What costs the economy £2.5 billion and is responsible for the premature closure of 50,000 potentially viable businesses each year? Well, it’s not poor productivity or a lack of investment as some might suspect: it’s actually late payments. That’s the conclusion of the Federation of Small Businesses in its recently published dossier – ‘Time to act: the economic impact of poor payment practice. – read more >>
New Small Business Taskforce promises to be the true ‘voice’ of the UK’s SME community
If you run a small business it’s all too easy to feel that somehow you’re being left behind in what is undoubtedly a fast-changing world. Economic policies swing one way then another, and seemingly stuck in the middle with little or no voice are small businesses. The government had pledged to tackle this feeling of impotence and powerlessness: in fact, back in April it went a far as saying that it would appoint a small business commissioner to deal with the issue. However, to date that promise has failed to materialise. The good news that will be welcomed by SMEs and accountants is that the sector has now decided to take the initiative and launch its own taskforce – the Small Business Taskforce. – read more>>
December Question and Answer
Q. My wife doesn’t work. Can she transfer her unused personal tax allowance to me?
A. Since April 2015, it has been possible for a spouse or civil partner who is not liable to income tax or not liable above the basic rate for a tax year, to transfer part of their personal allowance to their spouse or civil partner, provided that the recipient of the transfer is not liable to income tax above the basic rate.
The transferor’s personal allowance will be reduced by the same amount. For 2015/16 the amount that could be transferred was £1,060, rising to £1,100 for 2016/17. The spouse or civil partner receiving the transferred allowance will be entitled to a reduced income tax liability of up to £220 for 2016/17 (£212 for 2015/16). Note, however, that married couples or civil partnerships entitled to claim the married couple’s allowance are not entitled to make a transfer.
Q. I am currently in the process of purchasing a property which includes a separate granny annex. Since there is only one title number for the whole property, can I apply for stamp duty land tax multiple dwelling relief (MDR)?
A. Broadly, if the granny annex is an independent dwelling, then it will count for MDR. If it cannot exist independently of the main house, then MDR will not be available.
The HMRC Stamp Duty Land Tax Manual states (SDLTM29955):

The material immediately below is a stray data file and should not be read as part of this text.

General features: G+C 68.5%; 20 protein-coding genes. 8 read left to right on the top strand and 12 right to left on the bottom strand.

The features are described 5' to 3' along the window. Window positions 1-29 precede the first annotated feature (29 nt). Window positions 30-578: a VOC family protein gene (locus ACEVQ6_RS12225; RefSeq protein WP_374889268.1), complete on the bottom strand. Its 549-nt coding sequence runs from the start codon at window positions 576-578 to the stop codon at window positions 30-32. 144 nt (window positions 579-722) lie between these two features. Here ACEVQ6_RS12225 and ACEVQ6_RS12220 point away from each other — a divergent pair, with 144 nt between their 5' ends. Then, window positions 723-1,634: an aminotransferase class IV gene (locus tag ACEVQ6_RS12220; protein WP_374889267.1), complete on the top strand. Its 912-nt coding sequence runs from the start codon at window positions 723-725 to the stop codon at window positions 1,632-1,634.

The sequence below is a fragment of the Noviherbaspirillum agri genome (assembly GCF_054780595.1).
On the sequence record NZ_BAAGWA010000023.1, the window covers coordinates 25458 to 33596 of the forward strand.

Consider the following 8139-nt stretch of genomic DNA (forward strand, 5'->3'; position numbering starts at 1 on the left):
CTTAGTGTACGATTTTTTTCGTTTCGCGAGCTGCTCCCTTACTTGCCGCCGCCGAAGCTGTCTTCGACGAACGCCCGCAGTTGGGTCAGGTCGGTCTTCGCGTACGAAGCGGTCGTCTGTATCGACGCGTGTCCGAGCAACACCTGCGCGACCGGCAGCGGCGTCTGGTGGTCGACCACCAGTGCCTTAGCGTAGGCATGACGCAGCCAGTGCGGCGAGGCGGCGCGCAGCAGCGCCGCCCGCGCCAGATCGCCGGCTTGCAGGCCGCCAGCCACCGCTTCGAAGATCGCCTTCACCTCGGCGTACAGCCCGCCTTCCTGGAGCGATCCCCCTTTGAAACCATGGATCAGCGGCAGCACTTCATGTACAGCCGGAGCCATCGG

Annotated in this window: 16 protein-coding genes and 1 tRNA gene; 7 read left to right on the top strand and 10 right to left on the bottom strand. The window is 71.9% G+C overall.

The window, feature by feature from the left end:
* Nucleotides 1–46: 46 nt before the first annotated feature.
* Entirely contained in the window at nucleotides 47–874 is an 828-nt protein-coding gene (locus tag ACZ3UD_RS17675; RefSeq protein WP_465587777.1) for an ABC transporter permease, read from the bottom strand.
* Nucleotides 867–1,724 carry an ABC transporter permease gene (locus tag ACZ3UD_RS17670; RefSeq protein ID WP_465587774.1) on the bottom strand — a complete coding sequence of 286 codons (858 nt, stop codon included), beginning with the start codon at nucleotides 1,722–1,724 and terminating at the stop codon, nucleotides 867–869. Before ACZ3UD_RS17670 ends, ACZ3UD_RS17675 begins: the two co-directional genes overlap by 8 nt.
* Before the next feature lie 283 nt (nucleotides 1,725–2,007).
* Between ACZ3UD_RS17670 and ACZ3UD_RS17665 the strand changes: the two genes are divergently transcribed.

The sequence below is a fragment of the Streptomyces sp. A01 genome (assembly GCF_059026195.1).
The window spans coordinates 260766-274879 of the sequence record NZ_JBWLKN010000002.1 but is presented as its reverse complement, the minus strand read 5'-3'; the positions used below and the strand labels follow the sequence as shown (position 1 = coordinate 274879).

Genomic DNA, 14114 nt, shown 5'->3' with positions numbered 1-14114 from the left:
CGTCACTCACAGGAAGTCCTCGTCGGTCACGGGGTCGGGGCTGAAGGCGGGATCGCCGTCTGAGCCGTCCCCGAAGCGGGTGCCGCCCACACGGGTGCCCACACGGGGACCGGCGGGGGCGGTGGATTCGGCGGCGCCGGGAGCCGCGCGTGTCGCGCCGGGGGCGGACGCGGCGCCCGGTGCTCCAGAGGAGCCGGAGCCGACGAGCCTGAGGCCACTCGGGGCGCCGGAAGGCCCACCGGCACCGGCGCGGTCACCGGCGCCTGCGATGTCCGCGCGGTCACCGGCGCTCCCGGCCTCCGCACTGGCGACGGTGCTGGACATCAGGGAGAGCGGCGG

‘For the purposes of the relief a “dwelling” means a building or part of a building which is suitable for use as a single dwelling or is in the process of being constructed or adapted for such use.’
Special rules apply to certain types of dwellings, including halls of residence and ‘off plan’ transactions. See the HMRC Stamp Duty Land Tax Manual for further information.
Q. I bought a flat in 2000 and paid £100,000 for it. I left the UK in November 2003 to work overseas and it has been rented out since then. I have not returned to the UK since I left and I now live permanently in France. I am thinking of selling my UK flat, which is now valued at £300,000. What are the tax implications of doing this?
A. The tax implications for non-UK residents selling UK residential properties changed in relation to disposals after 5 April 2015. Prior to then, there would have been no UK capital gains tax to pay. Unfortunately, after that date, the disposal will be subject to capital gains tax based on the value of the gain between 6 April 2015 and the date of sale. There are different ways of calculating the gain and you can use HMRC’s online calculator to work out the amount of tax due. You must tell HMRC within 30 days of conveyance, for example no later than 31 July if you convey on 1 July. HMRC may impose penalties where the reporting deadline is missed and interest will be payable on tax not paid by the normal due date. See the HMRC website at https://www.gov.uk/guidance/capital-gains-tax-for-non-residents-uk-residential-property for further information.
December Key Tax Dates
19/22 – PAYE/NIC, student loan and CIS deductions due for month to 5/12/2016
30 – Deadline for 2015/16 self assessment online returns to be filed if you are an employee and want tax underpaid to be collected by adjustment to your 2017/18 PAYE code (for underpayments of up to £3,000 only)